"The Wayne Foundation. There was no press release about it. Normally a company would be clamouring to tell the world of their charity work, but there hasn't been a peep in the press about this new organisation. Why?"
Bruce sat back in his chair. "The point of the Wayne Foundation isn't to impress people, it is to help those in need... and those in need don't care about my company reputation."
"So give me a little information about it," Vicki prompted.
"Wayne Enterprises has always been involved in the community but we wanted to formalize and expand what we're doing. The Wayne Foundation is our way of doing that."
"So what exactly..."
"What are we working on?" Bruce smiled. "There are a couple of things. First, we're building a home for misplaced children. One that doesn't look like it came out of the novel 'Oliver Twist', which of course was how it was when I spent time in an orphanage."
He worked his angles well, Vicki mused. Very accomplished. Bruce Wayne truly knew how to manage an interview.
"This project is close to my heart. The children need their own space and they need people working with them who actually give a damn."
Vicki was taken back. The passion in his voice was genuine.
"With the current economic crisis, families are hurting and there simply aren't enough foster families around. So, this new facility will provide a home... rather than a prison... for one hundred orphans and other misplaced children."
"And what will this place be called?"
"The Martha Wayne Home for Children... in honour of my mother. The facility should be completed by March. Wayne Enterprises has employed builders, carpenters and other tradesman who have been out of work."
"That's incredible. So many building projects are going to foreign companies and they are bringing in cheap labour."
"It is a drop in the bucket in light of what Gotham needs. Wayne Enterprises, like all large corporations, has a responsibility to employ Gothamites. We've done the same thing with our Re-homing project. The Foundation has purchased a number of derelict buildings filled with squatters. We've temporarily placed the squatters into motels while the buildings are made habitable, again employing out-of- work tradesman. Once complete, the squatters will be moved back and asked to pay what they can in rent."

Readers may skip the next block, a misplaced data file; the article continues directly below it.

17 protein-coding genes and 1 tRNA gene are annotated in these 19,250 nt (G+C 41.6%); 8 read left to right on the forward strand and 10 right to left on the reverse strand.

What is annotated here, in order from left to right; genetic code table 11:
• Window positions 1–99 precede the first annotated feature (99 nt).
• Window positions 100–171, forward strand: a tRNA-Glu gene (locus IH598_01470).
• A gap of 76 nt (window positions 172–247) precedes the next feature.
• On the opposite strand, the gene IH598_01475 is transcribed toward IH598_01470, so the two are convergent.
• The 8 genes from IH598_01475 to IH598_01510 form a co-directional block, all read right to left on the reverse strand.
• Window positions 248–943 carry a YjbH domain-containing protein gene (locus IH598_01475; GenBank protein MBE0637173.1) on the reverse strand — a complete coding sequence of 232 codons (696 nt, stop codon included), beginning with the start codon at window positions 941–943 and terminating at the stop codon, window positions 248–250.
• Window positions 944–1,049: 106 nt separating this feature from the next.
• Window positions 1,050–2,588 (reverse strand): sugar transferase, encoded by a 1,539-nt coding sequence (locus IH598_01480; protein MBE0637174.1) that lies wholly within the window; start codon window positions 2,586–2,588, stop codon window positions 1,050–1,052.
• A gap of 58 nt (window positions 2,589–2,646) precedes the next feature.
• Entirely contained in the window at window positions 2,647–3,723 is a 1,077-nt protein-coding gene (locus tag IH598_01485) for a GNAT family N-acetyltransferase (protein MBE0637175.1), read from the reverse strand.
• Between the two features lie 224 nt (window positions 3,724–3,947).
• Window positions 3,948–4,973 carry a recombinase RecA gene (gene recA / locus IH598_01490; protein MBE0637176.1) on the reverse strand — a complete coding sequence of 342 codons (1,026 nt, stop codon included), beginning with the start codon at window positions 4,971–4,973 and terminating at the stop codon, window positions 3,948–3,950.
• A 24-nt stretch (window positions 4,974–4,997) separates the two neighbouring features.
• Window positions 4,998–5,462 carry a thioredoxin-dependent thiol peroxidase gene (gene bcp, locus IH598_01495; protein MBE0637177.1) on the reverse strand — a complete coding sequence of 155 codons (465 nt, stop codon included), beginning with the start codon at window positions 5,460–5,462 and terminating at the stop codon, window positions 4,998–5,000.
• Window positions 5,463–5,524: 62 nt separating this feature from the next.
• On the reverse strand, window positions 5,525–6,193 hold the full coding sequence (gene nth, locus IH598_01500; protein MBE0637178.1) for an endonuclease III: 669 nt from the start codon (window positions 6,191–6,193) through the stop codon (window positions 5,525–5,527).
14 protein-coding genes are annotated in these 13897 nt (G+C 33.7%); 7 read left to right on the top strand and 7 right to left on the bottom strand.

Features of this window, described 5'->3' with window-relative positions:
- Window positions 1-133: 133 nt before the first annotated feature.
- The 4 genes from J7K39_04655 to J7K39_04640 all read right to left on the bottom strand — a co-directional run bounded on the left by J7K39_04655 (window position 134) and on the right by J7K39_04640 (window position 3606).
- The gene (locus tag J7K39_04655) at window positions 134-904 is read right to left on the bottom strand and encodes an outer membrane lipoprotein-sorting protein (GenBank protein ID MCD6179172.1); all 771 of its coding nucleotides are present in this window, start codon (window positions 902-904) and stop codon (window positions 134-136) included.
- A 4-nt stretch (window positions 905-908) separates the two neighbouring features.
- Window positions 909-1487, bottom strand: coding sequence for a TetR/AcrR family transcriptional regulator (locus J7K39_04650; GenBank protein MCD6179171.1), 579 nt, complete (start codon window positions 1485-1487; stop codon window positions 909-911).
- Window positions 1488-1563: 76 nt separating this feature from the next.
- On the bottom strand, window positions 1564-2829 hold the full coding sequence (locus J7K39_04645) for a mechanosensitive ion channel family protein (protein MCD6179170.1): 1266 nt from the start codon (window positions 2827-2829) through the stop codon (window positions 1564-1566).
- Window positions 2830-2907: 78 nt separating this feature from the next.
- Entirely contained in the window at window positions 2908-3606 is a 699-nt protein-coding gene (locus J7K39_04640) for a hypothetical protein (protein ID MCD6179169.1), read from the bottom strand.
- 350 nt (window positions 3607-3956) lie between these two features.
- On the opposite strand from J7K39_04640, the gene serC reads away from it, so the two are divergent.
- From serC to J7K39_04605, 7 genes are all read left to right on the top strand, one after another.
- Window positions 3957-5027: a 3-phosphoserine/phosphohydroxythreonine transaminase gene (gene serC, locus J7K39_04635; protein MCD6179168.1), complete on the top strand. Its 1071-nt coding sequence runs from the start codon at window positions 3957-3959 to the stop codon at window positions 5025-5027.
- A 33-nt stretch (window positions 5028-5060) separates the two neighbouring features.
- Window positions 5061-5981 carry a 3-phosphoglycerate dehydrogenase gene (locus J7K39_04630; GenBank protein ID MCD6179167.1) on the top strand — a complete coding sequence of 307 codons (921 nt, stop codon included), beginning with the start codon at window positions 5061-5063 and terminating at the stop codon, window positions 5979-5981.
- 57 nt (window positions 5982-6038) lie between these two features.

"What they can? You mean it is up to them to decide how much they pay?"
"That is very generous but surely people will simply take advantage."
Bruce pursed his lips. "Some might, but most homeless people have a strong sense of dignity. They don't want charity. They just need a helping hand to get back on their feet. As they do, they can pay more."
Vicki exhaled. "I hope it works."
"Sometimes you have to have faith in human nature. By the way, I'm not saying my faith is any stronger than anyone else's, but I have the money to give it a go." He smiled again.
Vick was impressed and she didn't impress easily. "So two major projects."
"There are several others. We are opening two free medical clinics so that those in need can receive free treatment or contribute what they can. Also four soup kitchens, two drug rehabilitation clinics and a training programme to re-skill those out of work."